Yep the same kind've logic applies to calling Reverse Next in the 2nd seat, like if I'm up 4-0, I'm never passing from the two seat 2nd round if I don't block all loners, but the funny thing is in a tough game reverse next strategy wont matter much becuz it will barely ever get to you :) and when it does it usually means Seat 1 has all suits blocked or at least reverse next blocked (Not exactly the greatest spot for you). In that rare case, calling reverse next too loosely can really burn you, but those types of games are rare and when they do occur it's usually online.

Reverse Next strategy really comes to life when seat 1 passes too much (and the vast majority do just that), then you can open up your game, and make some very questionable loose calls. The spots you pick to call real loose are those times you block nothing, and you tighten up your game big time when you block everything. Never make weak calls when you block everything unless it's 9-9. A related idea to this last tidbit, going back to seat 1, 2nd round scenarios: Never make a thin next call when you have reverse next blocked.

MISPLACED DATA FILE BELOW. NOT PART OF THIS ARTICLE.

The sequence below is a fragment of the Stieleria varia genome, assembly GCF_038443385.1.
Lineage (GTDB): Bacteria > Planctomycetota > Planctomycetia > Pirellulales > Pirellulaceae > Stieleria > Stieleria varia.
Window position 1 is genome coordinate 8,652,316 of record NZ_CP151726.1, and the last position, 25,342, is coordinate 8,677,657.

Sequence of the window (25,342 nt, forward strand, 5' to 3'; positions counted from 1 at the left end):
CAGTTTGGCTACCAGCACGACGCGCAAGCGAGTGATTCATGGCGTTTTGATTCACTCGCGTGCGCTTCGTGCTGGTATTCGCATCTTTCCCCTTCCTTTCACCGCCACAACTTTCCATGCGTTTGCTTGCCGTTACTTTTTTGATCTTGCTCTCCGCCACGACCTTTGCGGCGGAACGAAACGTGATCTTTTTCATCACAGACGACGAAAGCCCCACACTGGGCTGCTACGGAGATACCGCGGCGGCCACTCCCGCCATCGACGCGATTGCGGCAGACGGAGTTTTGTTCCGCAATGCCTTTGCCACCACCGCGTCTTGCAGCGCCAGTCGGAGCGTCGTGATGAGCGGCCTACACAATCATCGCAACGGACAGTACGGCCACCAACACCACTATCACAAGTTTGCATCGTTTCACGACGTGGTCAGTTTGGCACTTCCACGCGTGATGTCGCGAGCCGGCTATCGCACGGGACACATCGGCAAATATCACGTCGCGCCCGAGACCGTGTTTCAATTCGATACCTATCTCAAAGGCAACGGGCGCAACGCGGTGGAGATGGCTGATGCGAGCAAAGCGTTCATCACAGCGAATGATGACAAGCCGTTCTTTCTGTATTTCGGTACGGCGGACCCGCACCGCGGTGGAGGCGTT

A classic example of a thin reverse next call can be found on this site:

https://www.ohioeuchre.com/E_What-Is-Reverse-Next-Call-example1.php

Notice in that hand, seat 1 should've called next, he had the left and two off aces. Certainly a marginal call but a call one often has to make when they don't block reverse next. Like I said above, marginal reverse next calls really come to life when seat 1 passes too much as illustrated in this hand.

RedDuke
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Post by RedDuke » Fri Jan 11, 2019 2:35 am

Yep the same kind've logic applies to calling Reverse Next in the 2nd seat, like if I'm up 4-0, I'm never passing from the two seat 2nd round if I don't block all loners, but the funny thing is in a tough game reverse next strategy wont matter much becuz it will barely ever get to you :) and when it does it usually means Seat 1 has all suits blocked or at least reverse next blocked (Not exactly the greatest spot for you). In that rare case, calling reverse next too loosely can really burn you, but those types of games are rare and when they do occur it's usually online.